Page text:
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Brain. 2006 Feb;129(Pt 2):451-64. Epub 2005 Dec 5.

Disulphide-reduced superoxide dismutase-1 in CNS of transgenic amyotrophic lateral sclerosis models.

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  • 1Department of Medical Biosciences, Umeå University, Umeå, Sweden.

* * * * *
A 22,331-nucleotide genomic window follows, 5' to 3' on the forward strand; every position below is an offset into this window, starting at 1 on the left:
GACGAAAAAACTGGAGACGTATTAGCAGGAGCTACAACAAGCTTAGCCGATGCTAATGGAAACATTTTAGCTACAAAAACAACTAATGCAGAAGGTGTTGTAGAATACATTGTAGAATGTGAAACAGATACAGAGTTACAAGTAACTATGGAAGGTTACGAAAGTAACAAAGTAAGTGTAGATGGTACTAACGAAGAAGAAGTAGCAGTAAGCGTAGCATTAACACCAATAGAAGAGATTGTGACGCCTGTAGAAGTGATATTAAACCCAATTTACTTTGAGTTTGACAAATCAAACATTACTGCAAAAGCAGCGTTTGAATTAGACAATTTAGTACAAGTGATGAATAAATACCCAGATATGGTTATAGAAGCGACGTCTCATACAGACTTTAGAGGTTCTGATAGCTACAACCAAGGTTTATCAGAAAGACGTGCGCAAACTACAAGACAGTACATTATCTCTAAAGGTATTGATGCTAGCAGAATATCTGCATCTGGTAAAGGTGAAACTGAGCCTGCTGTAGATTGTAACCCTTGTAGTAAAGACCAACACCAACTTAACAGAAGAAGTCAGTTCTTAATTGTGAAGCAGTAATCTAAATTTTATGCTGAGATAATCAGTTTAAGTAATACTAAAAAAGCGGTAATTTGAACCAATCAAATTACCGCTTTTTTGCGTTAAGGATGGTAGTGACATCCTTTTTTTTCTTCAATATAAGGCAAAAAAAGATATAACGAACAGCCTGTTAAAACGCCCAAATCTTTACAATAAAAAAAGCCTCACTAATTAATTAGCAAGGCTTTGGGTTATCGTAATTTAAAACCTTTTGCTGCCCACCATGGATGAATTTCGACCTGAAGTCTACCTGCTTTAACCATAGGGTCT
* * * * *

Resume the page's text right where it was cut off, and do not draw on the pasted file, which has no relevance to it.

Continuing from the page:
Amyotrophic lateral sclerosis (ALS) is a neurodegenerative disease afflicting the voluntary motor system. More than 100 different mutations in the ubiquitously expressed enzyme superoxide dismutase-1 (SOD1) have been associated with the disease. To search for the nature of the cytotoxicity of mutant SOD1s, amounts, enzymic activities and structural properties of the protein as well as the CNS histopathology were examined in multiple transgenic murine models. In order to generate the ALS phenotype within the short lifespan of the mouse, more than 20-fold increased rates of synthesis of mutant SOD1s appear to be required. The organs of transgenic mice expressing human wild-type SOD1 or either of the G93A and D90A mutant proteins showed high steady-state protein levels. The major proportion of these SOD1s in the CNS were inactive due to insufficient Cu charging and all contained subfractions with a reduced C57-C146 intrasubunit disulphide bond. Both G85R and the truncated G127insTGGG mutant showed low steady-state protein levels, lacked enzyme activity and had no C57-C146 disulphide bond. These mutants were also enriched in the CNS relative to other organs, suggesting inefficient recognition and degradation of misfolded disulphide-reduced SOD1 in susceptible tissues. In end-stage disease, despite 35-fold differences in levels of mutant SOD1s, similar amounts of detergent-resistant aggregates accumulated in the spinal cord. Small granular as well as larger more diffuse human SOD1 (hSOD1)-inclusions developed in all strains, the latter more pronounced in those with high hSOD1 levels. Widespread vacuolizations were seen in the strains with high levels of hSOD1 but not those with low, suggesting these alterations to be artefacts related to high hSOD1 levels and not to the ALS-causing cytotoxicity. The findings suggest that the motoneuron degeneration could be due to long-term exposure to misfolded aggregation-prone disulphide-reduced SOD1, which constitutes minute subfractions of the stable mutants and larger proportions of the unstable mutants.

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